As with all transformations, only with truth can you see the light. If organizations are prepared to take on the real work that is needed for process automation, they’ll reap the rewards of cost savings and greater efficiency, giving them the means to support better employee and customer experiences.

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What If You Could Manage Information Overload?

Resource Author:  Kate Becker
Resource Date:  2018-11-27
Resource Name:  Boston U College of Engineering site
URL:   Link to Source Article or Site

News item describes a boundary-breaking collaboration, funded at $1M for 4 years by the National Science Foundation, between Boston University researchers from diverse departments. The collaboration will look at advanced technology to get a handle on media overload.

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Tech will do for information overload what it did for mindfulness

Resource Author:  Manoush Zomorodi
Resource Date:  2018-12-03
Resource Name:  NiemanLab
URL:   Link to Source Article or Site

Quote: While there are a handful of very good digital reading tools (Pocket, Flipboard, Kindle), the next wave of products will be built to deliver a better news consumption experiences.

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Email Management Tips from CEOs and Other C-Level Executives

Resource Author:  Erica Sunarjo
Resource Date:  2018-11-15
Resource Name:  Email Overload Solutions
URL:   Link to Source Article or Site

CEOs and C-Level Executives understand the importance of Email on today’s businesses, as well as on their own productivity. Here are some tips from CEO’s and marketing executives on Email Management.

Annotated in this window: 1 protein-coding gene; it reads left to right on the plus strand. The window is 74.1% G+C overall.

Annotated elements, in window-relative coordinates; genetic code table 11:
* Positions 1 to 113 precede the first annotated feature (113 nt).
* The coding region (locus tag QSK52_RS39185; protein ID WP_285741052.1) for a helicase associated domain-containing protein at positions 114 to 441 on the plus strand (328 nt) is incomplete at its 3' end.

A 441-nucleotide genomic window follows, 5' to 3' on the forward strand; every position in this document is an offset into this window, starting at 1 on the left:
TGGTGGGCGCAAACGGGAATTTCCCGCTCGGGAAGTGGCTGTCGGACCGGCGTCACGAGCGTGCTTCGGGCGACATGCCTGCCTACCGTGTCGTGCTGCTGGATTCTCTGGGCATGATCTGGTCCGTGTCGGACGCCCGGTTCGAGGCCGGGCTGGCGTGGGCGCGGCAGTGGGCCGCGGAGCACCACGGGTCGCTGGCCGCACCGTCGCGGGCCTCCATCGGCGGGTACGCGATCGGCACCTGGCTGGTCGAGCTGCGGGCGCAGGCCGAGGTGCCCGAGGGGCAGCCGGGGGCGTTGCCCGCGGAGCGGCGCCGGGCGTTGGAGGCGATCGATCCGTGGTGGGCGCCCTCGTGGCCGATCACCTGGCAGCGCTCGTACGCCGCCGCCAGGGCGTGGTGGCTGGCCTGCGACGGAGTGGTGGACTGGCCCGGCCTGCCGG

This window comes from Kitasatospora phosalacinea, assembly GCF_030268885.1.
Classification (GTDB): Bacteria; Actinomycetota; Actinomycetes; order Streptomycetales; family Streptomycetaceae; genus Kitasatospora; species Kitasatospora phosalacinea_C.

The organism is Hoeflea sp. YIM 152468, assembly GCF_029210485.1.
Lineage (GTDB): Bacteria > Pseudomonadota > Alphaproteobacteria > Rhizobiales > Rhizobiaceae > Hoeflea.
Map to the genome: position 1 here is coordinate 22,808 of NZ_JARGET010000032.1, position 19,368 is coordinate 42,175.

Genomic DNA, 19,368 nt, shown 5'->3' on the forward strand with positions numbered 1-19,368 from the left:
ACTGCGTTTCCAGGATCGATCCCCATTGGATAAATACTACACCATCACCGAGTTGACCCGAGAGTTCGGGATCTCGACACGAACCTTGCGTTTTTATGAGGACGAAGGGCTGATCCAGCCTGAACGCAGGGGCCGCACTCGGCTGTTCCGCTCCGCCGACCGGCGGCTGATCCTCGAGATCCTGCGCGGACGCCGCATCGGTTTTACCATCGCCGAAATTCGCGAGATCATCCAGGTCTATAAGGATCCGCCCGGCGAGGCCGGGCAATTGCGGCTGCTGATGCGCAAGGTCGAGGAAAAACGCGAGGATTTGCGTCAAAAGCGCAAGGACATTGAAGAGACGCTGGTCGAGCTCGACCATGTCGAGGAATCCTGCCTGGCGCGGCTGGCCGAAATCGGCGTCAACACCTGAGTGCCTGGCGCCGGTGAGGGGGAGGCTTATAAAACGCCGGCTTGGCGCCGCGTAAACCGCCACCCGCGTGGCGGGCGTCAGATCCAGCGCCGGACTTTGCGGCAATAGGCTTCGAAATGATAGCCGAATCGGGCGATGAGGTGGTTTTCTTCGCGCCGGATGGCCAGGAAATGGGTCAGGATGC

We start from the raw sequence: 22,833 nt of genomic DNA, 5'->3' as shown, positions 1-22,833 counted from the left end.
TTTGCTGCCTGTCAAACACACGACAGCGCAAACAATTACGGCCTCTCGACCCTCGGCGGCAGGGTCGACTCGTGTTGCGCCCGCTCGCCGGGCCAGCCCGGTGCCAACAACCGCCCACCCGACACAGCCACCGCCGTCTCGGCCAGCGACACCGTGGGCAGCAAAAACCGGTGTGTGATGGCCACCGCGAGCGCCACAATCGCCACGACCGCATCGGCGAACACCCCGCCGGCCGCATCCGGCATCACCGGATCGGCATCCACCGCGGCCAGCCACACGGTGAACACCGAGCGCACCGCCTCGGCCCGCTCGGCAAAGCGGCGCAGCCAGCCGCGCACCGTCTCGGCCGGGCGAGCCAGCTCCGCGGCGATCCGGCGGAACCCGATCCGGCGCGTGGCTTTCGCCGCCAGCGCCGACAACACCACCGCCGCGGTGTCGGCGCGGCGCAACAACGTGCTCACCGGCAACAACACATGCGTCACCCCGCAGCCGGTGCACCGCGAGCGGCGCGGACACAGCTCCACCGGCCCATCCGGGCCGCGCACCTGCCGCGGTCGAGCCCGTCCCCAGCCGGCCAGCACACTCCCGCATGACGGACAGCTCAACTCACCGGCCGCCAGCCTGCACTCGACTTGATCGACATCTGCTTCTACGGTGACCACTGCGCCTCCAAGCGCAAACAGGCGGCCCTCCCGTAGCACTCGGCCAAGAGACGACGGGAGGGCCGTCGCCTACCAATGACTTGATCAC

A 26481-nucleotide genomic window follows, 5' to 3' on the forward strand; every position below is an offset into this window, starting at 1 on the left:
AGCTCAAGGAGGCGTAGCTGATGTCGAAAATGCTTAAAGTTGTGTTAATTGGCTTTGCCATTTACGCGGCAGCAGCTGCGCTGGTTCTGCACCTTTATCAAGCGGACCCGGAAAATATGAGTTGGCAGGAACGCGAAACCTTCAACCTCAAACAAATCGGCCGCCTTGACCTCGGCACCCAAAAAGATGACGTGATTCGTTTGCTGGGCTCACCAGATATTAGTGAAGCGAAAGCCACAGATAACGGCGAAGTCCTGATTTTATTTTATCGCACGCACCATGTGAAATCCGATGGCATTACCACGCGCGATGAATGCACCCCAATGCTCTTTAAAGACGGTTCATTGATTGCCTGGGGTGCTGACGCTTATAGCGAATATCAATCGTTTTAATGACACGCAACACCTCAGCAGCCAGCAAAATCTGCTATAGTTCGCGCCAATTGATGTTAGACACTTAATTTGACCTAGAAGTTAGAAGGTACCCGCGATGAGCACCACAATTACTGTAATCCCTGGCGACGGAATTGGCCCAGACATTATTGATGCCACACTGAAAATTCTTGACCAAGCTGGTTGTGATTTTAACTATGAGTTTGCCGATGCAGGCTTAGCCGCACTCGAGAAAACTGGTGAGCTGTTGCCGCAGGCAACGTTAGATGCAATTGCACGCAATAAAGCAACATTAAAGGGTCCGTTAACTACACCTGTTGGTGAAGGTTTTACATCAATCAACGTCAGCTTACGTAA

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How to Stay Productive During the Holiday Season

Resource Author:  Michael Einstein
Resource Date:  2018-11-18
Resource Name:  Email Overload Solutions
URL:   Link to Source Article or Site

Whenever there’s a holiday, no matter where it falls during the year and the work week, you know one thing’s for sure: Productivity is going to drop.

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Information Overload vs Decision Overload

Resource Author:  Michael Einstein
Resource Date:  08/24/2016
Resource Name:  Email Overload Solutions
URL:   Link to Source Article or Site

Information Overload is a common topic of discussions in the press and literature. It is also the subject of research, tools, and techniques. But there is also an important but related problem: Decision Overload.
Information Overload occurs when the information available exceeds the processing abilities of the individual or can be processed in the time available.

By contrast, Decision Overload occurs when the vast amount of available information makes it difficult to decide upon the correct course of action(s).

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Are People Who Don’t Use Facebook More Productive?

Resource Author:  Sarah Kessler
Resource Date:  04/16/2018
Resource Name:  NextGov web site
URL:   Link to Source Article or Site

I don’t think having or not having a Facebook (or any other social media) account has anything to do with how productive someone is. You can shut down one source of distractions, but if the fundamental aversion to your work that is driving you to distraction is still in place, you’ll find something else.